Six clear steps to making a professional negligence claim
From time to time, we all rely on the advice and services of experts to help us. And if that service is negligent and results in harm or losses to you, you may be able to claim compensation.
In order to make a successful claim there are three areas which you must satisfy:
- Negligence: The service or advice you received was so bad that it fell below a reasonably acceptable standard for the particular trade, industry or profession.
- Causation: The advice or error caused you harm – such as financial losses, injury or other suffering. It is important to realise that to win a claim you must be able to prove not only the negligence but also that this was the cause of your harm (and you would not have suffered them anyway - even without the negligence)
- Valuation: This is proving the value of your harm or losses (also sometimes called “quantum”).
You might also be able to claim compensation if the service you received from the professional broke their agreement or contract with you to provide their service. Even if that contract (sometimes called “terms of business”) doesn’t cover what they did wrong, the law will often treat the contract as covering the issue (this is called “a breach of an implied term of the contract”). Often this contract point is also made at the same time as a professional negligence claim.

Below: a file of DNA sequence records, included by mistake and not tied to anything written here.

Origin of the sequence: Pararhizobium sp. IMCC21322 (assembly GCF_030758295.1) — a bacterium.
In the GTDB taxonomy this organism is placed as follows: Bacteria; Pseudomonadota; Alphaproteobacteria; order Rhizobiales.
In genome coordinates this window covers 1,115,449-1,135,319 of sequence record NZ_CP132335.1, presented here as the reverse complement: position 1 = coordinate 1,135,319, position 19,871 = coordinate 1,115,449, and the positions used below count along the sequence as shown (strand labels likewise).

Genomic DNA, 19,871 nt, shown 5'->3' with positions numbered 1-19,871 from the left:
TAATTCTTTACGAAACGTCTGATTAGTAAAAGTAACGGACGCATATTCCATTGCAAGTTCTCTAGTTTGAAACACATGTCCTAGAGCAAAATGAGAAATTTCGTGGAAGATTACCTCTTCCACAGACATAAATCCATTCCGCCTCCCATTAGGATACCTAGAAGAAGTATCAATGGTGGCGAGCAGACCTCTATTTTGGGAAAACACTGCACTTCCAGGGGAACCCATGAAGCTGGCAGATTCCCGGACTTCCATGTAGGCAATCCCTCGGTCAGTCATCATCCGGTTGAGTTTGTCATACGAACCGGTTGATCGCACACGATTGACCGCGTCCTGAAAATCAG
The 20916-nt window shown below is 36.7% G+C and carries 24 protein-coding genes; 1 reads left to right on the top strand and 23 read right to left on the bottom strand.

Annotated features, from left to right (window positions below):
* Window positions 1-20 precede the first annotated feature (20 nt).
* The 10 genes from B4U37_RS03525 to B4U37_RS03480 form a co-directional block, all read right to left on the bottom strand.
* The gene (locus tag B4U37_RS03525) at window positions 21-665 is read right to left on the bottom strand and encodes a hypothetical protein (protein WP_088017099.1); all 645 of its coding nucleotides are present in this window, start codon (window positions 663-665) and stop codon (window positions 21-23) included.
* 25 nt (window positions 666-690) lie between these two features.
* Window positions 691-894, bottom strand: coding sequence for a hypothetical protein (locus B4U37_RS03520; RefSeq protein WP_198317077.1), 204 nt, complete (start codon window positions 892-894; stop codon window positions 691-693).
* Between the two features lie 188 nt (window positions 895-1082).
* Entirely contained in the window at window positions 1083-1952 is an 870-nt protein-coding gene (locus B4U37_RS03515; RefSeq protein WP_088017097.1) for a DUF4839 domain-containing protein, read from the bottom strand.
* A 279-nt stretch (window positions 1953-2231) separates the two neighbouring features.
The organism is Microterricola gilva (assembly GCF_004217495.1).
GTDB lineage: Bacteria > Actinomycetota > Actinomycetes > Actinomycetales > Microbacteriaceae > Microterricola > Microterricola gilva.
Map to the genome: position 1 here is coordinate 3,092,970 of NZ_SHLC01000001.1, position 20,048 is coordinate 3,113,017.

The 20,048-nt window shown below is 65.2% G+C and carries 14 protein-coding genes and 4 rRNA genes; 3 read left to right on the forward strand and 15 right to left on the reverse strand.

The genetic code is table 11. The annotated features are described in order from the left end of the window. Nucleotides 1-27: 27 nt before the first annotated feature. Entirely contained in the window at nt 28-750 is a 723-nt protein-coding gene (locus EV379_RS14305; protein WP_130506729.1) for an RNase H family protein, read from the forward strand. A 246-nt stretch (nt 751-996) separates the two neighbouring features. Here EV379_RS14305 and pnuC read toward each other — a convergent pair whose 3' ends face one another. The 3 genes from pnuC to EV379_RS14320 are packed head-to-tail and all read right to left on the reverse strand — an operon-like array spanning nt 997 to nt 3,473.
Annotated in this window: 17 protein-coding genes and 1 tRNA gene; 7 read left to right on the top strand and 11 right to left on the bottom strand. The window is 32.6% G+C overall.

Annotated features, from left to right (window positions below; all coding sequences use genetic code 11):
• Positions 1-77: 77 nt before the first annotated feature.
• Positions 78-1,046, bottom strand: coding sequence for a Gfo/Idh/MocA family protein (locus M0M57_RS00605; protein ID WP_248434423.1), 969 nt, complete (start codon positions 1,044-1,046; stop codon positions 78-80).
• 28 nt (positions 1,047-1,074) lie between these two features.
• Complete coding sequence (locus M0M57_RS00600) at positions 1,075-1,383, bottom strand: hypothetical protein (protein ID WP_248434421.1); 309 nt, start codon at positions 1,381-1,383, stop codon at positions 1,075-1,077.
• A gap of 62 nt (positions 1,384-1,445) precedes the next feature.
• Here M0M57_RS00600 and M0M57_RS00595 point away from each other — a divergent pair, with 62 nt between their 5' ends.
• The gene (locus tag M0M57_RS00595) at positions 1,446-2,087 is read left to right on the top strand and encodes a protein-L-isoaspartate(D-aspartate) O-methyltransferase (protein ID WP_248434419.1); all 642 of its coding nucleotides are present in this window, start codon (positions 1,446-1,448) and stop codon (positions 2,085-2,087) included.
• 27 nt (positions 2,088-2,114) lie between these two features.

Read our guide to ‘Professional Negligence: How bad must the mistake be’ here
If it appears you will have a good claim for compensation, we’ll review several further issues with you, including:
Time limit: Are you within the legal time limit to be able to make the claim? The time limit on starting a claim is called the limitation deadline. It is a complex area of law and you will need to take specific advice on how they apply to your particular case. However, very generally:
- Usually the time limit is six years from the date of the professional advisor's negligence or the date that you suffered loss.
- In cases where the negligence causes a physical injury (such as a dentist or doctor’s medical negligence), the time limit is usually three years.
However there are many exceptions to these two rules. You may sometimes be able to apply to the court for an extension of time in limited circumstances where you were not aware of the negligence at the time (such as where the negligence was deliberately concealed from you). These rules are more complicated than can be covered here and we can give advice if they apply to you.
Your opponent’s ability to pay: It’s obviously only worth making a claim if your opponent (the professional considered to be at fault) has the means to pay you the compensation awarded by the court or agreed by negotiation.
Individual opponent: Are they bankrupt? Do they own their own house? Do they have home insurance that would cover them for the claim?